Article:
After a number of short conversations, Helena collectors Jim and Cindy Utterback invited me to visit their home and property. They had expressed interest in a large-scale piece of outdoor art that would complement their home and property. We walked the property and documented a few potential sites. On the subsequent visit I presented them with some options and after careful consideration they elected to move forward with a permanent installation of my wire-mesh House structures.
I constructed ten life-sized cardboard House models, different shapes and sizes that I thought would work visually in the identified property site. We placed the cardboard models on the selected site to see which models worked. The site itself had its challenges (a natural hillside of indigenous rock), but provided an ideal site for a grouping of wire-mesh House structures. The selection of four models allowed me to move forward with fabrication. Working with steel mesh panels, I cut the House parts out and had the structures welded together. Incorporating a rotating steel center post into the pivot point of each House, the Utterback’s chose colors for the powder-coated surfaces to make the pieces ‘pop’ visually on the hillside location.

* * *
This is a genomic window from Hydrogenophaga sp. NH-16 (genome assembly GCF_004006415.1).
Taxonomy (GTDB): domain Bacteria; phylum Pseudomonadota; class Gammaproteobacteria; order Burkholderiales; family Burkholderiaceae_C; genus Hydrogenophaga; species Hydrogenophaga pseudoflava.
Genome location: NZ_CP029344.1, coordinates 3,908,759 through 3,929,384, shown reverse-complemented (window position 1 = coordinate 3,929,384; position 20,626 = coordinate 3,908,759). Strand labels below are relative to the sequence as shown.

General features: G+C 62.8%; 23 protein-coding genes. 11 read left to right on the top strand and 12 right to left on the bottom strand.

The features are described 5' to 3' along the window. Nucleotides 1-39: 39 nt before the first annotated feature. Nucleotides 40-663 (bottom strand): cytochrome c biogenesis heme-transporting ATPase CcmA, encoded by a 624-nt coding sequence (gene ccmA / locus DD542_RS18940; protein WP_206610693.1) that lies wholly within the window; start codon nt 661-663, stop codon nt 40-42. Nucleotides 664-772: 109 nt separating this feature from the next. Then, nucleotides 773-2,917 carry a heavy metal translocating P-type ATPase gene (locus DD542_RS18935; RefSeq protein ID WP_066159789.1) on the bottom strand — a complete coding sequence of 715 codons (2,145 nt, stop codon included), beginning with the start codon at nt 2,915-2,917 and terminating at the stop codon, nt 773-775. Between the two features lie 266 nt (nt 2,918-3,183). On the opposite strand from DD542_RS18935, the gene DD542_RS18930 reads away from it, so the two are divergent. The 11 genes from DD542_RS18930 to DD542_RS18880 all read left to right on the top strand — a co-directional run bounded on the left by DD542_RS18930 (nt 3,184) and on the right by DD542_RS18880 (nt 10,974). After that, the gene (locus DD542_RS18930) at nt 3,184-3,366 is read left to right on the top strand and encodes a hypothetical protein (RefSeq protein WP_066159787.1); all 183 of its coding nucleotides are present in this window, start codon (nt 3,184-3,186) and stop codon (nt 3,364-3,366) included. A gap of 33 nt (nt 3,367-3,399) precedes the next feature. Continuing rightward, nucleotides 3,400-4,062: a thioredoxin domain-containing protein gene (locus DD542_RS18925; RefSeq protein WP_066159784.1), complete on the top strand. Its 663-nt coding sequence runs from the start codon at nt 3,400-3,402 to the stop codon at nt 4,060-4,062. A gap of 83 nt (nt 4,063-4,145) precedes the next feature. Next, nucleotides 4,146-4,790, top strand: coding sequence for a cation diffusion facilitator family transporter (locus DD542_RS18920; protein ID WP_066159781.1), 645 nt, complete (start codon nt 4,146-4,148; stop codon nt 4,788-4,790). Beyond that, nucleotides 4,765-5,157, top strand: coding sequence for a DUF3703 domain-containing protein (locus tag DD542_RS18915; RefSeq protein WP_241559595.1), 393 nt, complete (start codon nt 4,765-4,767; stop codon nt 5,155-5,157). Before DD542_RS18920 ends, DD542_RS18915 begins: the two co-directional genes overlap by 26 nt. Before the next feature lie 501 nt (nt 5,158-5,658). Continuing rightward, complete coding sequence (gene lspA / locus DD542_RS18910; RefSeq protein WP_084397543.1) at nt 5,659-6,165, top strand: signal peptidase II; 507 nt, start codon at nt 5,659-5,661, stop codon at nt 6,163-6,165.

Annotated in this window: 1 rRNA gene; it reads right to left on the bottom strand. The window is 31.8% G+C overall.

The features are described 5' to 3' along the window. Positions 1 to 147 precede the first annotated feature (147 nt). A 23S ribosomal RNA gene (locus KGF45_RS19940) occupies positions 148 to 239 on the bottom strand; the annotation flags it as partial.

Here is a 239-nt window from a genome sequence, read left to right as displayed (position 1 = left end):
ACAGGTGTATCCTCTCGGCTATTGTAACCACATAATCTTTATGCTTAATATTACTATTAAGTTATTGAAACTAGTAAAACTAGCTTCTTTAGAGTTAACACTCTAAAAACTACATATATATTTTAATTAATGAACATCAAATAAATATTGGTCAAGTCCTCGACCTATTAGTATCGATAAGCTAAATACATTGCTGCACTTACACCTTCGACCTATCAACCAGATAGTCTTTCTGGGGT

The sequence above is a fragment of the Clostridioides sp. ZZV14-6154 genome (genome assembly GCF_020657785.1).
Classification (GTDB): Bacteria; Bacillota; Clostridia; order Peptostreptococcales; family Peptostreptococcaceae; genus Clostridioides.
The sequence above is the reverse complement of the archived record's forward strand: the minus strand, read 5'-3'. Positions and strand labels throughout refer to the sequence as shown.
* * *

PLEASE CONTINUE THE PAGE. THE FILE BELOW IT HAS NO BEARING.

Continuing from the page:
Foundation holes were dug and filled with concrete to anchor the Houses to the hillside. The structures were then filled on-site with a variety of historic local brick and vintage porcelain objects along with some of my smaller ceramic studio pieces. The title of the installation, Lime Kiln Houses, comes from the historic lime kilns, remnants of which are located nearby.